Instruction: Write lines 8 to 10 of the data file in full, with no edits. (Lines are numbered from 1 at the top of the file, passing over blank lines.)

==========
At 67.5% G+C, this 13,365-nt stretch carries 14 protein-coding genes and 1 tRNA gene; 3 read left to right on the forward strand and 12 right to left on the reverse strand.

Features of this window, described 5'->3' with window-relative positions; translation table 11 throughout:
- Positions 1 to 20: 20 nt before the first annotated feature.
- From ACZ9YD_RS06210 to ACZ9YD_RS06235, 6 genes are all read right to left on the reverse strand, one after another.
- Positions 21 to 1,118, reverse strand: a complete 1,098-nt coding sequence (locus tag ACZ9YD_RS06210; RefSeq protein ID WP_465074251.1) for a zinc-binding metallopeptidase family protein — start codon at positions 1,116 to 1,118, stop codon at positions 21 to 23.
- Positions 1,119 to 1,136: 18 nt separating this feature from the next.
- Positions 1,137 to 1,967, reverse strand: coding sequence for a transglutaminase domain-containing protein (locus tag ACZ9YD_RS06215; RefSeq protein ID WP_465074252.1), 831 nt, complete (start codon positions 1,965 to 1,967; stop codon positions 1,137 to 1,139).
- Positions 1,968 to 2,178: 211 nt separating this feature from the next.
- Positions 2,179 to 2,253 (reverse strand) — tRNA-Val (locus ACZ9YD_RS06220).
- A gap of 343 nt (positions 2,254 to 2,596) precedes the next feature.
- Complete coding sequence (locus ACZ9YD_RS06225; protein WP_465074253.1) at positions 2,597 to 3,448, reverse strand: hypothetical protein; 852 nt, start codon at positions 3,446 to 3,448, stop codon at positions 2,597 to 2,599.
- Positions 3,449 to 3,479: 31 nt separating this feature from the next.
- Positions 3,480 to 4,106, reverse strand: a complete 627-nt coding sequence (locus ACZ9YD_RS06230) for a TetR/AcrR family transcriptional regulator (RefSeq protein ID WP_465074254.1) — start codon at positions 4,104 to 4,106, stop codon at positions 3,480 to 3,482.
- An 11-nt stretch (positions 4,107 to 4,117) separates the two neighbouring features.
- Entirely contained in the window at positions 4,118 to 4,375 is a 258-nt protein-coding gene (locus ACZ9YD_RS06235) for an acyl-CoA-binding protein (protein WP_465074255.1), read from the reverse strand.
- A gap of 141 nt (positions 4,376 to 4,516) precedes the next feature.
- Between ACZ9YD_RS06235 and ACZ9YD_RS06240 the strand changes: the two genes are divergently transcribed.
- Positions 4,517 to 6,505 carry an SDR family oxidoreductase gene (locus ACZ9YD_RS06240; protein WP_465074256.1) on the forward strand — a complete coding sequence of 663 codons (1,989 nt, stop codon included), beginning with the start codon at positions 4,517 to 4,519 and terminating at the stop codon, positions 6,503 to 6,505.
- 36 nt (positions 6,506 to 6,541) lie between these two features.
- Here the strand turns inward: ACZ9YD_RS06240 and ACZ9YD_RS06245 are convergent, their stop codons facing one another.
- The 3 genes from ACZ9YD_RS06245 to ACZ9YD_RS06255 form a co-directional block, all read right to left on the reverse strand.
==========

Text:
- Positions 1,968 to 2,178: 211 nt separating this feature from the next.
- Positions 2,179 to 2,253 (reverse strand) — tRNA-Val (locus ACZ9YD_RS06220).
- A gap of 343 nt (positions 2,254 to 2,596) precedes the next feature.